In an era of heightened climbing and skiing popularity, there are still many less-explored corners of the Alaska Range. Exploration can even come at moderate difficulties, which is exactly what Thomas Eaves and I found on the Dall Glacier during our mid-May expedition. The Dall Glacier is located to the south of Mt. Russell (11,670’), ultimately flowing into the Yentna River at its terminus.
We flew onto the glacier on May 16 and immediately began scouting. Acting as guide, I recommended an unnamed and likely unclimbed peak east and south of the Dall Glacier (62°44'49"N, 151°47’04"W) that offered an amicable southwest ridge rising above its serac-laden west face. We made our climb from May 19 to May 20, after waiting a few days to let a snow-shedding cycle run its course.
Given the warm temperatures, we departed at in the evening and utilized skis to ascend low-angle glacial ramps toward the southwest ridge of the peak. After 4.5 miles and 1,900’ of elevation gain, we reached our proposed line, cached our skis, and donned crampons. For 2,300 vertical feet we were gifted with classic and aesthetic Alaskan ridge climbing, with snow/névé and rock up to 60°. As we neared the end of the ridge, a full moon emerged, casting a surreal glow upon us and the mountain’s final tower. Our summit views were some of the most unique I’ve experienced in the range, with the Yentna River, Mt. Russell, Mt. Foraker, and Denali all joining us in a moonlit dance party.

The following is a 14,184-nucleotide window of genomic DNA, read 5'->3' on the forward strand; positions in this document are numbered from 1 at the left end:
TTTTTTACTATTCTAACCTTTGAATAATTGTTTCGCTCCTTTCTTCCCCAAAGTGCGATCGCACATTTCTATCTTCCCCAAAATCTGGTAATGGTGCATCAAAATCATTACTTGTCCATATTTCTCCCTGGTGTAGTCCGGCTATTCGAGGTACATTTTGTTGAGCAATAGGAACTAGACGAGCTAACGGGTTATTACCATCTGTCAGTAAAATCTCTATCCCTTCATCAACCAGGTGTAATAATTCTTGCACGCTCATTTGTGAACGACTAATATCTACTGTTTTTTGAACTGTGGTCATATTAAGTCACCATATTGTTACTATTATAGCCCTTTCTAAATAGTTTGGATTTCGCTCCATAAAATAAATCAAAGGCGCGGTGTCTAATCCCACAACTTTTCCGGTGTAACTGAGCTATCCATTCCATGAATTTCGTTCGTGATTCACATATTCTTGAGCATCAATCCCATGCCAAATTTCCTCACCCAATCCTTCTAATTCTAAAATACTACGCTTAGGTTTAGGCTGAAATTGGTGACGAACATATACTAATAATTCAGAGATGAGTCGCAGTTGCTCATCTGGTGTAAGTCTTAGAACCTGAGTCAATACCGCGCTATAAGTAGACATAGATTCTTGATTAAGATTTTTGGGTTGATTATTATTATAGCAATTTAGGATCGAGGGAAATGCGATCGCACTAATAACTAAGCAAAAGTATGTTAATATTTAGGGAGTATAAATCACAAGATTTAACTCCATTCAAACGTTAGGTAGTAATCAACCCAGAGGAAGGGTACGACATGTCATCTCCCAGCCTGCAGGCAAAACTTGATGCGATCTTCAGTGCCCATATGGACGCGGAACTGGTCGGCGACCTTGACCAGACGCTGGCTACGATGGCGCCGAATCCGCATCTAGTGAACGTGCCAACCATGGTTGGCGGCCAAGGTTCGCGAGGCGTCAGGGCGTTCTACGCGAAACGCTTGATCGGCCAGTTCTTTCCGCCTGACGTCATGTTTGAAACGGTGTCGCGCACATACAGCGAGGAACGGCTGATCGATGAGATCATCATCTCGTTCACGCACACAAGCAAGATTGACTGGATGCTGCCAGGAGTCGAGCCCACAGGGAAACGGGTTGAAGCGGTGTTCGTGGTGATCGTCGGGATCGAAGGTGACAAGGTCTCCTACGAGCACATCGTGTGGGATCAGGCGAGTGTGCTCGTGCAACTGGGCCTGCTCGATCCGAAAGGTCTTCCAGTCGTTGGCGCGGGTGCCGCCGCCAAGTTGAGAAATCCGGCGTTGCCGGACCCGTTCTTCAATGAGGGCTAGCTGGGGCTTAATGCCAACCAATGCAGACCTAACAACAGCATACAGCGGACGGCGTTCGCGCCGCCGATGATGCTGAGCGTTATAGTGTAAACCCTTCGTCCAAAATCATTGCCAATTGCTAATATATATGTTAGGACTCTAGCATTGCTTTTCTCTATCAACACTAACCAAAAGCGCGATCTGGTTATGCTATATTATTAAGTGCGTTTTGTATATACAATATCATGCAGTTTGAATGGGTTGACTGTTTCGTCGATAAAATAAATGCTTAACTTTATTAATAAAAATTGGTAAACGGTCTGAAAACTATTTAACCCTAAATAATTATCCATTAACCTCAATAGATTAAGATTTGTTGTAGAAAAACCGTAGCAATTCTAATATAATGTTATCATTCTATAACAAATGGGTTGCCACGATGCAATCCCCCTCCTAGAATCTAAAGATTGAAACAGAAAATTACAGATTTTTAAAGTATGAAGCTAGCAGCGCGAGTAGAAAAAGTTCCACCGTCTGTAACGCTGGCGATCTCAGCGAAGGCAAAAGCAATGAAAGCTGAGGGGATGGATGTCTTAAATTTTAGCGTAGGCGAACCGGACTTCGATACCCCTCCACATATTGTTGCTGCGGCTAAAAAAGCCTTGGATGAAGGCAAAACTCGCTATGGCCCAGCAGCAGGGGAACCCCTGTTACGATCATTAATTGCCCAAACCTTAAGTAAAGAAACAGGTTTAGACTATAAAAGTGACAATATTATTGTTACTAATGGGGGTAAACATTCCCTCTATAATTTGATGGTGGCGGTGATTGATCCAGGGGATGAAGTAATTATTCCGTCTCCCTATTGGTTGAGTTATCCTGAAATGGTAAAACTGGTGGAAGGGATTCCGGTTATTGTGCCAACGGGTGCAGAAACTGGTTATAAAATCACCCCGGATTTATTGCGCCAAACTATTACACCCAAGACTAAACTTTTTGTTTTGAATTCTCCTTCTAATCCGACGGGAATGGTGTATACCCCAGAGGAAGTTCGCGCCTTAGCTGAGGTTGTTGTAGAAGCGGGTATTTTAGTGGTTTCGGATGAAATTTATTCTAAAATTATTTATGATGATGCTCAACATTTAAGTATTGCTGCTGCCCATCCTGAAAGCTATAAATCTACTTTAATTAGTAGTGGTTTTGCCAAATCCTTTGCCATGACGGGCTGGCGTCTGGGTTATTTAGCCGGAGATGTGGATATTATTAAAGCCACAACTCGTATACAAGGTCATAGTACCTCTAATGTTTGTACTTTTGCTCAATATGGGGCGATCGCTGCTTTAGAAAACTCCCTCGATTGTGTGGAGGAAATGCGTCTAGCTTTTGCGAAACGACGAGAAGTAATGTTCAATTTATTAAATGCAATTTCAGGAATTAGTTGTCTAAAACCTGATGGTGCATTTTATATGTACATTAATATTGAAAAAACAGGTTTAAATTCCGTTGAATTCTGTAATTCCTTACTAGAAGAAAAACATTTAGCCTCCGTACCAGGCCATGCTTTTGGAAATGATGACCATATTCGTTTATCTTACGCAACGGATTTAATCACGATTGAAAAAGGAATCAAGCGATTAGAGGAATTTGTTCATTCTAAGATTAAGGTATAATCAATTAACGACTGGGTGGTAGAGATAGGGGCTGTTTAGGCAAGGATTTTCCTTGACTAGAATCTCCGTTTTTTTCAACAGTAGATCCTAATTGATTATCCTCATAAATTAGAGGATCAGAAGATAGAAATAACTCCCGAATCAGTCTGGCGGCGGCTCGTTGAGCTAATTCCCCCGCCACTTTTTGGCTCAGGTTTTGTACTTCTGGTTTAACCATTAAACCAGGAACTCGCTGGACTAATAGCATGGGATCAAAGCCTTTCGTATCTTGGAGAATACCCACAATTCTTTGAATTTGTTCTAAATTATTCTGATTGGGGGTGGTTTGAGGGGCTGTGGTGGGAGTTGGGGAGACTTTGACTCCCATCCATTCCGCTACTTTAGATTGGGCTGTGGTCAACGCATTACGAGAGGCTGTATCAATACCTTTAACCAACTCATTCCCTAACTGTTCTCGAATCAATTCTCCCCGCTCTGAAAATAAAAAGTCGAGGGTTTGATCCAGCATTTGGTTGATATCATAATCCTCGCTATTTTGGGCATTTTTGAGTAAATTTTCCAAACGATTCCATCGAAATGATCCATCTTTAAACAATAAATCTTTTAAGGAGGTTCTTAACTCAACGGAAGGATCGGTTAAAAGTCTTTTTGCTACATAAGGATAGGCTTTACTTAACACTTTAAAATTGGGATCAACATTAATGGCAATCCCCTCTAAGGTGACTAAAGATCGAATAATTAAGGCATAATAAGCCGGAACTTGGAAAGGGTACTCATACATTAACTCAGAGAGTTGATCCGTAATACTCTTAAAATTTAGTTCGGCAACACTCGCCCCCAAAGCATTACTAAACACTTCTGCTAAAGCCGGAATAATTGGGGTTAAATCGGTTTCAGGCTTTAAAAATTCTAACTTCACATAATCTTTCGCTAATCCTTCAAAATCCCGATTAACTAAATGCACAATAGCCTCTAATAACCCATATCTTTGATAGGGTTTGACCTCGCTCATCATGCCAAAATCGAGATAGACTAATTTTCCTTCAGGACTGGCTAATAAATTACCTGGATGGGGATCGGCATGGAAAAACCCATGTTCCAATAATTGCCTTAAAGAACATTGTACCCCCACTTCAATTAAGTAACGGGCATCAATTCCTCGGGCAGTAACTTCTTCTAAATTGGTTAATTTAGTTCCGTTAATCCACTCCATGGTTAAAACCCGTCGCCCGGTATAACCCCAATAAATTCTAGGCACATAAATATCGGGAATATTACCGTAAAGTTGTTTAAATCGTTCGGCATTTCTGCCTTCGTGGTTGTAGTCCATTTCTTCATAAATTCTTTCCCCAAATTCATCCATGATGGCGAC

Moon Walk (III 60˚ snow) was completed in 14 hours camp to camp, including a total of 10.5 miles of travel and 4,200’ of elevation gain/loss (2,300’ of technical terrain). Thomas dubbed the peak Mt. Katherine (ca 8,300’) for his wife and to hopefully gain endless favor with her for permission to go on future expeditions. There have been very few recorded trips on the Dall Glacier—there is much left to be explored.
– Zach Lovell